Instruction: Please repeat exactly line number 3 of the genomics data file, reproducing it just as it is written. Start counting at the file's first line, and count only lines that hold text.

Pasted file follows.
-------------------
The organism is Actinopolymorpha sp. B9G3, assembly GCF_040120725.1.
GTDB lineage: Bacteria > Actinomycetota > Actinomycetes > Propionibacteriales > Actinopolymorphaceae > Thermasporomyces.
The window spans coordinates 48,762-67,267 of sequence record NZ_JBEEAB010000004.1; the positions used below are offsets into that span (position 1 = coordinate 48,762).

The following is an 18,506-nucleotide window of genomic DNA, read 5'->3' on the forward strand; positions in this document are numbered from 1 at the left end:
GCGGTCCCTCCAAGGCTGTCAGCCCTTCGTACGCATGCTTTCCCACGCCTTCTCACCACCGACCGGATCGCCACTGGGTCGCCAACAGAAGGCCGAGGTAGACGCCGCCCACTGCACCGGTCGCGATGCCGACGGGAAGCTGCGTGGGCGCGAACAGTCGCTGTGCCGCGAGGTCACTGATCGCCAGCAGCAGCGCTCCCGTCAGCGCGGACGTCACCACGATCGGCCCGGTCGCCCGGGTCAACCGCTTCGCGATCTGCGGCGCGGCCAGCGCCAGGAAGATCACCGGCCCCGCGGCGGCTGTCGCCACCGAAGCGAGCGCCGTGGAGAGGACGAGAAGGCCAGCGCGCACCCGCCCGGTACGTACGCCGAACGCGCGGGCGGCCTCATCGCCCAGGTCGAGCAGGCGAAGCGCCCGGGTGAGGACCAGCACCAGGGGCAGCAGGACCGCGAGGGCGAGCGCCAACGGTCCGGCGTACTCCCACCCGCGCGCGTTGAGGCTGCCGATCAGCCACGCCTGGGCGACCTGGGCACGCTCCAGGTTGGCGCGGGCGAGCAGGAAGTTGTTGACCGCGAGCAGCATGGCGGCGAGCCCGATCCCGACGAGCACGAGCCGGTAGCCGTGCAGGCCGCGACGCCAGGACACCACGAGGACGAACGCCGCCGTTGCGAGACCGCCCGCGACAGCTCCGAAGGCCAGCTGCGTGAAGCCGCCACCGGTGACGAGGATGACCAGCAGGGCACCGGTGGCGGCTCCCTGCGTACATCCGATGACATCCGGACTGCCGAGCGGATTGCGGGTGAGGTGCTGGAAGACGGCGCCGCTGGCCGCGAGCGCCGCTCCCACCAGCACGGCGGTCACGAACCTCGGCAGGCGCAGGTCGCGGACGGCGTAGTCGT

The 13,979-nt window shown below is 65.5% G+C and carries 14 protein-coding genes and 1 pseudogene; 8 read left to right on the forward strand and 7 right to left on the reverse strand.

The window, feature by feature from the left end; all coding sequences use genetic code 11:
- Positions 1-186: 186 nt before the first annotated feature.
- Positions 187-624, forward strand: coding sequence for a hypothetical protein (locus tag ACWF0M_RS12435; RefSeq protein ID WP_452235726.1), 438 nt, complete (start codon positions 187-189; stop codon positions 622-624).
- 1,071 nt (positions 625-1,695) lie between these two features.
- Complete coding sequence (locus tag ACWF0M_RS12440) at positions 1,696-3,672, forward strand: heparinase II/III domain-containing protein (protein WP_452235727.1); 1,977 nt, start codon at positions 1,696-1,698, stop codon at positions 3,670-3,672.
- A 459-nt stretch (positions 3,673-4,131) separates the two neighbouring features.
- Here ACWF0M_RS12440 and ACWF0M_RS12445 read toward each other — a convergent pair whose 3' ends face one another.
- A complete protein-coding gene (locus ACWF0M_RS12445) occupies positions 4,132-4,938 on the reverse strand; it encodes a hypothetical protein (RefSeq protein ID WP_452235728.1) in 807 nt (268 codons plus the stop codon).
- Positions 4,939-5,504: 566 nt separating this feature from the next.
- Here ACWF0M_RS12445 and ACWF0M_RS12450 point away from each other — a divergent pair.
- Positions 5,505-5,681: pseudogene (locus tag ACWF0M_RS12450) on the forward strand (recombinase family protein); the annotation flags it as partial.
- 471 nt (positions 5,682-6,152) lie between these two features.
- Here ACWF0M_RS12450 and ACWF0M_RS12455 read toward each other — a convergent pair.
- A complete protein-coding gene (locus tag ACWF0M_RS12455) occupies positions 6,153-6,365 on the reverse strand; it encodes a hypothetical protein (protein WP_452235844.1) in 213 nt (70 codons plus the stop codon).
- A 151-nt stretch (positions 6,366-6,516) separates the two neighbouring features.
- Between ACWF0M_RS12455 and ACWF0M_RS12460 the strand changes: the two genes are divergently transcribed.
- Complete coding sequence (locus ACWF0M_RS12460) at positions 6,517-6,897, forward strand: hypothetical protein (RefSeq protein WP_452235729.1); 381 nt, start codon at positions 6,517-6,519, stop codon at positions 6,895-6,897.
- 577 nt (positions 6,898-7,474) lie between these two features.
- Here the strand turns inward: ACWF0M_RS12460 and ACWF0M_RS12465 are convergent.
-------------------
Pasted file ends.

The window spans coordinates 48,762-67,267 of sequence record NZ_JBEEAB010000004.1; the positions used below are offsets into that span (position 1 = coordinate 48,762).